Justice Antonin Scalia dissented from the decision to strike down the Defense of Marriage Act, saying that the courts should not be deciding social policy.

Justice Antonin Scalia dissented from the decision to strike down the Defense of Marriage Act, saying that the courts should not be deciding social policy.

On June 26, the Supreme Court of the United States issued two rulings related to  same-sex “marriage” in what critics are suggesting could be the Roe v. Wade of marriage.

In a 5-4 decision (United States v, Windsor), the Supreme Court struck down the Defense of Marriage Act (DOMA), in force since the Clinton administration and which defined marriage as the union of one man and one woman, as unconstitutional. Justice Anthony Kennedy, often a swing vote between the usual left-right division on the bench, sided with Democratic-appointed liberals to find DOMA supposedly violated the Fifth Amendment guarantee of “equal liberty.”

Signed by President Bill Clinton in 1996, DOMA barred recognition of same-sex marriages for purposes related to more than 1000 federal laws such as entitlement benefits, tax filing, inheritance laws, and immigration. Now, no distinction is allowed to be made between heterosexual and homosexual married couples.

Justice Kennedy was joined by his colleagues Ruth Bader Ginsburg, Stephen Breyer, Sonia Sotomayor, and Elena Kagan. Dissenting was Chief Justice John Roberts, and Justices Samuel Alito, Antonin Scalia, and Clarence Thomas.

In another 5-4 decision (Hollingsworth v. Perry), the Supreme Court decided that pro-traditional marriage supporters of Proposition 8, a 2008 California ballot measure that outlawed same-sex “marriage” in the state, did not have standing to challenge a Circuit Court of Appeals decision overturning the ban. In doing so, the majority, led by Chief Justice John Roberts, avoided the question of whether states can prohibit same-sex “marriage” by addressing technical questions related to the case. Same-sex “marriages” will resume in California and the case has no bearing elsewhere in the country.

Obama administration Attorney General Eric Holder, whose department refused to defend the federal law, is “an enormous triumph” for gay rights.  He said, “the Court’s ruling gives real meaning to the Constitution’s promise of equal protection to all members our society, regardless of sexual orientation,” and said the administration would work to immediately implement the decision. President Barack Obama, who never sought to overturn DOMA, said it “enshrined discrimination in law” and welcomed the decision.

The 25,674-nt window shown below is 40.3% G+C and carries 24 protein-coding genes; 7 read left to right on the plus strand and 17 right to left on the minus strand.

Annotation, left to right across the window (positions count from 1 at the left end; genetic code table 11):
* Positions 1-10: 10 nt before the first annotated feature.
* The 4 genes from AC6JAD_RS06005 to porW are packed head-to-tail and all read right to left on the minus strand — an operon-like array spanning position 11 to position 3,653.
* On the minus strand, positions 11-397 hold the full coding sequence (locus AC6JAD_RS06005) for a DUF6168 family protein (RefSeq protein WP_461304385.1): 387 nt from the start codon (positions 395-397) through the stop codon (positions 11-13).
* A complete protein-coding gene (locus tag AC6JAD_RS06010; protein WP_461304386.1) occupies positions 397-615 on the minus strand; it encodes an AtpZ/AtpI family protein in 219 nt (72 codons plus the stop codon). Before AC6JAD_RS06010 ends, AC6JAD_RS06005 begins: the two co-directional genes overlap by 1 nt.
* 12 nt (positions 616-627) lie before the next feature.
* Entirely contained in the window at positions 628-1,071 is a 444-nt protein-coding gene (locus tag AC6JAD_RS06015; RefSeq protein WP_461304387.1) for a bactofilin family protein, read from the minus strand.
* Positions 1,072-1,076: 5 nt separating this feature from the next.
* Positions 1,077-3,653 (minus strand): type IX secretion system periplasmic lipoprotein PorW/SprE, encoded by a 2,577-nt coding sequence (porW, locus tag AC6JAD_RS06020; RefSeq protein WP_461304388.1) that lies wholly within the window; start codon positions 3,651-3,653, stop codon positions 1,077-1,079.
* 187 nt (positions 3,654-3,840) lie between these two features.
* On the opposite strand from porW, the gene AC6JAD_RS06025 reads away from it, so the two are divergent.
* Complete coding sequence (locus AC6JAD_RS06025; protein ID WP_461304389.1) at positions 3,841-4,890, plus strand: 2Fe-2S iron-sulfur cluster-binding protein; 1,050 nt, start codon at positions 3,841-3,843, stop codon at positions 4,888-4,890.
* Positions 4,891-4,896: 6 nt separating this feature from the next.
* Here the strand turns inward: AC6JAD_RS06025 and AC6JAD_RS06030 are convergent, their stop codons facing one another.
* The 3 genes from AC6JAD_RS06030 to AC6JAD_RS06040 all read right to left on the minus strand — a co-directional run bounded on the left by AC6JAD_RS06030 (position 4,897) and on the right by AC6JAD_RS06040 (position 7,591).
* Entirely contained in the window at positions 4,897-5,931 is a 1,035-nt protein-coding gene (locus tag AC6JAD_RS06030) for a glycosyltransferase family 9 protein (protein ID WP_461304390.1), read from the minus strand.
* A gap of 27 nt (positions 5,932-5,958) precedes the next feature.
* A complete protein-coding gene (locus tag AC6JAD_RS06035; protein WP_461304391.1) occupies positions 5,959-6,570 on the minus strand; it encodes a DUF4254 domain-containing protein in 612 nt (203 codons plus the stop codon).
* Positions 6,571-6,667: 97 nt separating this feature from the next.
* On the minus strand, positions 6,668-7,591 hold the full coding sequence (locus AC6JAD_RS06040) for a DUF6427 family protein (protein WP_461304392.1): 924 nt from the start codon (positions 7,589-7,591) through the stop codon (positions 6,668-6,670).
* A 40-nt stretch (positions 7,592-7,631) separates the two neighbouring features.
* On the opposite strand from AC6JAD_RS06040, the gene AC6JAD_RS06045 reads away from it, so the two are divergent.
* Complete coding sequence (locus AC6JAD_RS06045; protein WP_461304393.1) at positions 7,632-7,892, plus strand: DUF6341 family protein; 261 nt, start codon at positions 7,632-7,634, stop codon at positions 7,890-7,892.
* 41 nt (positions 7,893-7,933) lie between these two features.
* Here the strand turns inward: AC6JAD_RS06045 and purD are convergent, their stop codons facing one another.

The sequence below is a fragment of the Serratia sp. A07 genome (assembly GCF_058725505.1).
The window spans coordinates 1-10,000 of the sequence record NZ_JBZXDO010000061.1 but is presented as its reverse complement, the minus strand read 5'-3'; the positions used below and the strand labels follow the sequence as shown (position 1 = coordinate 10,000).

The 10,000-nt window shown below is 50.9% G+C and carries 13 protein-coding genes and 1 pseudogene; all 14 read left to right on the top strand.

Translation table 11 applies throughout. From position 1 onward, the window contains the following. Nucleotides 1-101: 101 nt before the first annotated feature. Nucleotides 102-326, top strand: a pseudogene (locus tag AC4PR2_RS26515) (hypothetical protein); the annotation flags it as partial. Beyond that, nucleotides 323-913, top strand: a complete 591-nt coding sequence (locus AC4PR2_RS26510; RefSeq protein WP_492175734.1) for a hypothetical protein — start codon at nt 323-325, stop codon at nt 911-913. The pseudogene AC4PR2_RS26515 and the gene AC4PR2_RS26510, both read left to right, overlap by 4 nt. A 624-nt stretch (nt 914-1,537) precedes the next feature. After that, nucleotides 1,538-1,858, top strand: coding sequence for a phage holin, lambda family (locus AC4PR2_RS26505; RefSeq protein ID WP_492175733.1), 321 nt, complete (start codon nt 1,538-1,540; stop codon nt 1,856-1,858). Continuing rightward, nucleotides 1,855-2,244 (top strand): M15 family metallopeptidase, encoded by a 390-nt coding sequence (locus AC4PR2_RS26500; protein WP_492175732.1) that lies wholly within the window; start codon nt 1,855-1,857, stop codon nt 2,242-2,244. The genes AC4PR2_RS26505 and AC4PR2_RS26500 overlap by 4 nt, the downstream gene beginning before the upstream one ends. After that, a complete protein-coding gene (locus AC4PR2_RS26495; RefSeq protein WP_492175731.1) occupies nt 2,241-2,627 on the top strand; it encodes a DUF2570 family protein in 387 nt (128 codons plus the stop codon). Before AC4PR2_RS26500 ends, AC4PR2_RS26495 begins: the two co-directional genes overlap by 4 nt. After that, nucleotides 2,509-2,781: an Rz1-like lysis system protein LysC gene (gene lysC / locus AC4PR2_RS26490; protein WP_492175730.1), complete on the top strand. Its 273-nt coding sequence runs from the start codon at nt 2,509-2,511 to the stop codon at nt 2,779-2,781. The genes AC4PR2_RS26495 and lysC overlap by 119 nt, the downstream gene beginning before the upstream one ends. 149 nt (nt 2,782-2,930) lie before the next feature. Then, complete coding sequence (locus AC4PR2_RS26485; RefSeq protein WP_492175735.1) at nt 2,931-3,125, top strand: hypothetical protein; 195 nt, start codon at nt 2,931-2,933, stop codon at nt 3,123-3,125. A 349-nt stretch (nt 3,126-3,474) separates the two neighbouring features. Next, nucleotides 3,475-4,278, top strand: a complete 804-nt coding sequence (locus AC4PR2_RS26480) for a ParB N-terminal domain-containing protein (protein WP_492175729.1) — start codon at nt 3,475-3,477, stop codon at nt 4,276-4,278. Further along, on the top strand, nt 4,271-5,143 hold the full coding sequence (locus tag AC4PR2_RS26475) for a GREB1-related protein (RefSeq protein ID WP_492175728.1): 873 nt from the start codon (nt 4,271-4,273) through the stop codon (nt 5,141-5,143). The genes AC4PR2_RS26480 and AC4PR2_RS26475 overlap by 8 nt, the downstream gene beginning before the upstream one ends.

Justice Kennedy said that the only reason legislators passed DOMA in the 1990s – it passed 85-14 in the Senate and 342-67 in the House of Representatives — was animus against homosexuals. Kennedy wrote in the majority decision: “The avowed purpose and practical effect of the law here in question are to impose a disadvantage, a separate status, and so a stigma upon all who enter into same-sex marriages made lawful by the unquestioned authority of the states.” In doing so, Kennedy said, the Congress passed a law that “violates the due process and equal protection principles applicable to the Federal Government.”

He did not consider that there could be moral arguments against homosexuality in general or homosexual marriage specifically. That seemed to be the basis of his decision that the law violated the “equal protection” he deemed should be granted to homosexuals who wish to marry. Edward Whelan, a lawyer and president of the Ethics and Public Policy Center, said that rather than engage in legal reasoning, Kennedy merely “smear(ed) supporters of DMA as mean-spirited bigots.”

Justice Scalia, in his dissent, said: “This case is about power in several respects. It is about the power of our people to govern themselves, and the power of this Court to pronounce the law. Today’s opinion aggrandizes the latter, with the predictable consequence of diminishing the former. We have no power to decide this case. And even if we did, we have no power under the Constitution to invalidate this democratically adopted legislation. The Court’s errors on both points spring forth from the same diseases root: an exalted conception of the role of this institution in America.”

Albert Mohler, president of Southern Baptist Theological Seminary in Louisville, Kentucky, said the decisions “will go far redefining” marriage in America. He said the Court’s decisions means “it is only a matter of time” until same-sex “marriage” is permitted in all 50 states because it invites future challenges to marriage laws: “The Court’s decision in that future case, surely not long in our future, will be the new Roe V. Wade – a sweeping decision that would create a new ‘right’ that would mean the coast-to-coast legalization of same-sex ‘marriage’.”

Washington Post columnist Charles Krauthammer explains that the Court was offering inconsistent rationales its DOMA decision: in respecting federalism the majority said that the federal government has no role in defining marriage which is a state responsibility, yet it also invoked the equal protection argument which would imply that states do not have the right discriminate against homosexuals who wish to marry each other. Krauthammer said if the latter is not true, “why should equal protection apply only in states that recognize gay ‘marriage’?” Krauthammer said that Kennedy avoided nationalizing the same-sex “marriage” issue because, “I suspect he thought it would be a bridge too far.”

Scalia in the dissent said that striking down DOMA is only the beginning and using the logic employed by the majority must end with the full legalization of same-sex “marriage” across America.